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Old February 10, 2012, 07:20 PM   #5
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I saw that video on TV a while back. "The Worlds Dumbest" I think it was.
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Old February 10, 2012, 07:30 PM   #6
Willie Lowman
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Quote:
Here a guy is practicing his quick draw shooting, and negligently shoots himself in the leg.
Old news is old news. Did you just catch this on a rerun of Tosh.0?

Tex posted a link to that video on here himself just after he got out of the hospital from that injury.

But thanks for noticing that Serpa holsters are a bad idea.
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Old February 10, 2012, 07:49 PM   #7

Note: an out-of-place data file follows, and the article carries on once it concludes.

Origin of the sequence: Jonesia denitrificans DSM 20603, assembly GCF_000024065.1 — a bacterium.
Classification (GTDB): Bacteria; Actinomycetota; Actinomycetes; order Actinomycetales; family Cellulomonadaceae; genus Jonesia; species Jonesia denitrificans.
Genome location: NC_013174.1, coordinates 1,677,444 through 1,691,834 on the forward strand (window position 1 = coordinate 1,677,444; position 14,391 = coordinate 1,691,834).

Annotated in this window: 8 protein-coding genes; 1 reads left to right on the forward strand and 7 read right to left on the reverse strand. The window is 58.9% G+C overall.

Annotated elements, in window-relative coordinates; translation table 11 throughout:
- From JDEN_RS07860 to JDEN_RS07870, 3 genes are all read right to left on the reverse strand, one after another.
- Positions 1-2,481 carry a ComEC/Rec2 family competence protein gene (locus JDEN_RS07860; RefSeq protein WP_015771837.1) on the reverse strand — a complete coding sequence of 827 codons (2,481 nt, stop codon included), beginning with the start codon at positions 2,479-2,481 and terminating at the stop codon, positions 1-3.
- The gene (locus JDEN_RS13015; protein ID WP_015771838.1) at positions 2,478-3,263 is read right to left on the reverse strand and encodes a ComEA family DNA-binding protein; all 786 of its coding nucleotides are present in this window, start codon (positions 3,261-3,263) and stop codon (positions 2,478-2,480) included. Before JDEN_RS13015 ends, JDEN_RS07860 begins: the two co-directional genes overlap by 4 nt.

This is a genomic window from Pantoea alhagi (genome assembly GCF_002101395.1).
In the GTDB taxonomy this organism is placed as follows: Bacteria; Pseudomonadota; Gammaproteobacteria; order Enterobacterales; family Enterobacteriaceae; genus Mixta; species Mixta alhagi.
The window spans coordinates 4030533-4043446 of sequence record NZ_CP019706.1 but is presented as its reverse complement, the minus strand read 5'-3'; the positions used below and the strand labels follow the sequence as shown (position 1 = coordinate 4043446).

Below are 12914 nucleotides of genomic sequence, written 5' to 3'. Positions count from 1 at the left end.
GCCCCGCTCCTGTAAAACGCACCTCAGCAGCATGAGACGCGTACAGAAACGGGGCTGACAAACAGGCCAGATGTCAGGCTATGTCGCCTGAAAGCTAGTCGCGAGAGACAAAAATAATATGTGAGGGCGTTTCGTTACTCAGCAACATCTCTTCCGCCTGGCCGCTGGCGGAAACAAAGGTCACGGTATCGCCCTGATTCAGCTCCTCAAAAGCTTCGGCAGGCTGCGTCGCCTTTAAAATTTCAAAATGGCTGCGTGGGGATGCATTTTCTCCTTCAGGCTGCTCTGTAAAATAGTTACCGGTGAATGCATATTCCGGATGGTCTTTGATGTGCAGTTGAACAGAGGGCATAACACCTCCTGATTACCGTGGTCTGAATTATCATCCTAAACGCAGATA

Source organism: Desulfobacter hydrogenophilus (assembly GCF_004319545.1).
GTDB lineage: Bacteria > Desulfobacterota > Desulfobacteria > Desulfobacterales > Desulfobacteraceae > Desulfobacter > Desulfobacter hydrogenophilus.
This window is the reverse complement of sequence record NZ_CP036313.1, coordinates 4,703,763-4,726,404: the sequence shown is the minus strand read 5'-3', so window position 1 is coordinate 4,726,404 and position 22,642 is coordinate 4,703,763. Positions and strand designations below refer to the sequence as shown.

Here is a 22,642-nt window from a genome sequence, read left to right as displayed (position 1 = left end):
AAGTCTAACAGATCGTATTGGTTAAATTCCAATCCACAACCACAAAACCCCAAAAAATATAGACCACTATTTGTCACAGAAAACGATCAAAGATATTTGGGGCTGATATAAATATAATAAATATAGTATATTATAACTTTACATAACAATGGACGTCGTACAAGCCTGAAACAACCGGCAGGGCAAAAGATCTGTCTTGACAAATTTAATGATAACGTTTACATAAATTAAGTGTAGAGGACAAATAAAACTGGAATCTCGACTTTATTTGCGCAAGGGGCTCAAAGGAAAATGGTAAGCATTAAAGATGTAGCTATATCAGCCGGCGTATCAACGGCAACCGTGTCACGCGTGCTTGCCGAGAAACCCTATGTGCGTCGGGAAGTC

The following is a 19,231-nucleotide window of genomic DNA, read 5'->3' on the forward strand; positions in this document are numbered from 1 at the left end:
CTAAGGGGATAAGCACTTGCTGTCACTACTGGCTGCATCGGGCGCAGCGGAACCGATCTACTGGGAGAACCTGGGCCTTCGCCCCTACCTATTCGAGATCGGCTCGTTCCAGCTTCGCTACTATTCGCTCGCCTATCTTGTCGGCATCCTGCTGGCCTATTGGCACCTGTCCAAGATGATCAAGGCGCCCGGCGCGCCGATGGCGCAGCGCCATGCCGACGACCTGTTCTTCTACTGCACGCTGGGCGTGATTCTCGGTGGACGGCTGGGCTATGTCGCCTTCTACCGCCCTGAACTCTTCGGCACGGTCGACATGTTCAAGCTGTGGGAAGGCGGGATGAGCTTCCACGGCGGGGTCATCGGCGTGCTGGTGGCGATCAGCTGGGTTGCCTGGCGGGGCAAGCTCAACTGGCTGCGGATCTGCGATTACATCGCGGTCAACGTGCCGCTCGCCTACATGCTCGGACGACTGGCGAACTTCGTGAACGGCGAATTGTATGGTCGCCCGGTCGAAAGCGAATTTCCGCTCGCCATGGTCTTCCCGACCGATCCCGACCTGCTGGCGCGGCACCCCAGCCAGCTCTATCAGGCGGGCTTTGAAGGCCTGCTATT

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Quote:
Old news is old news. Did you just catch this on a rerun of Tosh.0?
Hey it happens.

I ran across it and shared it.

And no, I haven't yet.
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Old February 10, 2012, 08:06 PM   #8
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I hate that draw and rock back, head cover tactic. The holster in this case seems to be a main issue, but he also wasn't taking his time on the draw, in my opinion. He could have drawn quickly without shooting himself had he gone through the steps better, instead of mashing them up. At least he didn't blow out his knee...
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Old February 10, 2012, 08:12 PM   #9
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My main point was that training with multiple weapons and equipment causes confused muscle memory and decreases your proficiency with any single weapon system.

Previous thread:

http://thefiringline.com/forums/showthread.php?t=455923

I also didn't like how he just sort of said "Negligent discharges happen".

Well no Tex, they don't "just happen".
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Old February 10, 2012, 08:51 PM   #10